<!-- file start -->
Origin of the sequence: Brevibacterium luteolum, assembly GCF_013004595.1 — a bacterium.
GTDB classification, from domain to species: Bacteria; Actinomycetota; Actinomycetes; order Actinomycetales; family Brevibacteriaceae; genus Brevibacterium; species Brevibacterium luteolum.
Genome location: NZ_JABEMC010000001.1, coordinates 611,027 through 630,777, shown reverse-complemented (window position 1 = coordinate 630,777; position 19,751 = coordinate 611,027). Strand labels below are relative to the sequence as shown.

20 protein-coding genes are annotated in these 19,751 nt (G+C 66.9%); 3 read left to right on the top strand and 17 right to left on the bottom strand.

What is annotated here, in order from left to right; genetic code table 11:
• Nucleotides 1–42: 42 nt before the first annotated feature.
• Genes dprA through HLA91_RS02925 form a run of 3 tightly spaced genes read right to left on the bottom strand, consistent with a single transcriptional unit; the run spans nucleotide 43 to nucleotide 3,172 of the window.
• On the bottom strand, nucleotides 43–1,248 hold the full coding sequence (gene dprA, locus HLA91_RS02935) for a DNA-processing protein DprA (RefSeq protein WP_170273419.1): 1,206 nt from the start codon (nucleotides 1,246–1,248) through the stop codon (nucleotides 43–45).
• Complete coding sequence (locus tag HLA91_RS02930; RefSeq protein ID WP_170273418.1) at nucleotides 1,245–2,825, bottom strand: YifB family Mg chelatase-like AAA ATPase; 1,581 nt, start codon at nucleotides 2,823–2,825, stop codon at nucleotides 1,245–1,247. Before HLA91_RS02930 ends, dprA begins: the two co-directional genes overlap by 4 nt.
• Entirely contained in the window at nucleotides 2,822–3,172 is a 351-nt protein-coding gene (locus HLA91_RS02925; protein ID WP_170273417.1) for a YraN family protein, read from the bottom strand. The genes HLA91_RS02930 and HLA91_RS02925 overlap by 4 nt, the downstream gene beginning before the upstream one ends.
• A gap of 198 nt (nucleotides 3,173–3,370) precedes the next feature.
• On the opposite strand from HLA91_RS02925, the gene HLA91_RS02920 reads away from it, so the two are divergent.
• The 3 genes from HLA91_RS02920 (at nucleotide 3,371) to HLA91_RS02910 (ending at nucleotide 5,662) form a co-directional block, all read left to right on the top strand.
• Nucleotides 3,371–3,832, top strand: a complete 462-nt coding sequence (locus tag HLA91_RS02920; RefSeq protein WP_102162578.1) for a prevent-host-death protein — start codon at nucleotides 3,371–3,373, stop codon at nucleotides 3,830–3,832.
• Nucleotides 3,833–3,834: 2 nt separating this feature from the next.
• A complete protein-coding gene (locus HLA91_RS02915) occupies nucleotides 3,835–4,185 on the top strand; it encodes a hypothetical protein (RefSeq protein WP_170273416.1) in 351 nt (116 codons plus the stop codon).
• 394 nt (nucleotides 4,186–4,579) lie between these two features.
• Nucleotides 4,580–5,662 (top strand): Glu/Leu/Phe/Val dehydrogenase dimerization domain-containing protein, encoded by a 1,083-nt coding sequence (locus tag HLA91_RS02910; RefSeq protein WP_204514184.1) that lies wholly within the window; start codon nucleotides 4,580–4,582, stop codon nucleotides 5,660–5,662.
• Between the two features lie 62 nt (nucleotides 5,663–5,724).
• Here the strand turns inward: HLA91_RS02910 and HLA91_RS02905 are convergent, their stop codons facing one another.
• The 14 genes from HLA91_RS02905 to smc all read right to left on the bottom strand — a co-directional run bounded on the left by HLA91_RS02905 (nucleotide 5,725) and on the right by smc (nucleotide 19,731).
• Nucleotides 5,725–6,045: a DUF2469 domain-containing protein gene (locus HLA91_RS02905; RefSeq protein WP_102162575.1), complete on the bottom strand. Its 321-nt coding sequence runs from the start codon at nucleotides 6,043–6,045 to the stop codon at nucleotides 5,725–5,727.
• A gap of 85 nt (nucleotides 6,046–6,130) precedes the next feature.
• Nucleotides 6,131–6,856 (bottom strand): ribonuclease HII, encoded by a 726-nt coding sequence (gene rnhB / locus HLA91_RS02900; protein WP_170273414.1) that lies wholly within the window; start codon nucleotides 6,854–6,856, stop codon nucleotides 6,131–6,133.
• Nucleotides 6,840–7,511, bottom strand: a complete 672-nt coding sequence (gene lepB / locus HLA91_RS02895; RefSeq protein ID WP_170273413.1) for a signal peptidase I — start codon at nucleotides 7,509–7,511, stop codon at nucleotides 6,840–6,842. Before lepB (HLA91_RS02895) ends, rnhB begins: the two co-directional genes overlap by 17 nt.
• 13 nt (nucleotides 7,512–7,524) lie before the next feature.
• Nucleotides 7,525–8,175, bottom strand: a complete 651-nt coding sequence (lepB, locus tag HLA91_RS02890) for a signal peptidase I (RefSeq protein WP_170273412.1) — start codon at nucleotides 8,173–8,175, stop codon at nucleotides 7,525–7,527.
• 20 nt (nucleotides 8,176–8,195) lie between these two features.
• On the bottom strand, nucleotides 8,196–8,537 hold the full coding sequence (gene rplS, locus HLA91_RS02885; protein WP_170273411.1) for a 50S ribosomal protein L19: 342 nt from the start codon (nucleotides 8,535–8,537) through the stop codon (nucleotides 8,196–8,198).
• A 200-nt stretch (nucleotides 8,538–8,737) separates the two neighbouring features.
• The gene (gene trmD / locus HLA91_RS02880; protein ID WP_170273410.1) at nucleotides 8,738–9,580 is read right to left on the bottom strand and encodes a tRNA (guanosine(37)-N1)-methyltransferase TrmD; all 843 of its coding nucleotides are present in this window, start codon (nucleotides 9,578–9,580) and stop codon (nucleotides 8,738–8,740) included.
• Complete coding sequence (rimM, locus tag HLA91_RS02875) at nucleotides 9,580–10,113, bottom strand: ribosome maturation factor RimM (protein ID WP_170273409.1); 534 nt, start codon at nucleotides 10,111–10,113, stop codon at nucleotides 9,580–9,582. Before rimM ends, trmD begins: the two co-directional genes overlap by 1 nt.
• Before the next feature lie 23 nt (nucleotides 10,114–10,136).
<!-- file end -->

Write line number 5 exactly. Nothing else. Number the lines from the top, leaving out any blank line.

What is annotated here, in order from left to right; genetic code table 11: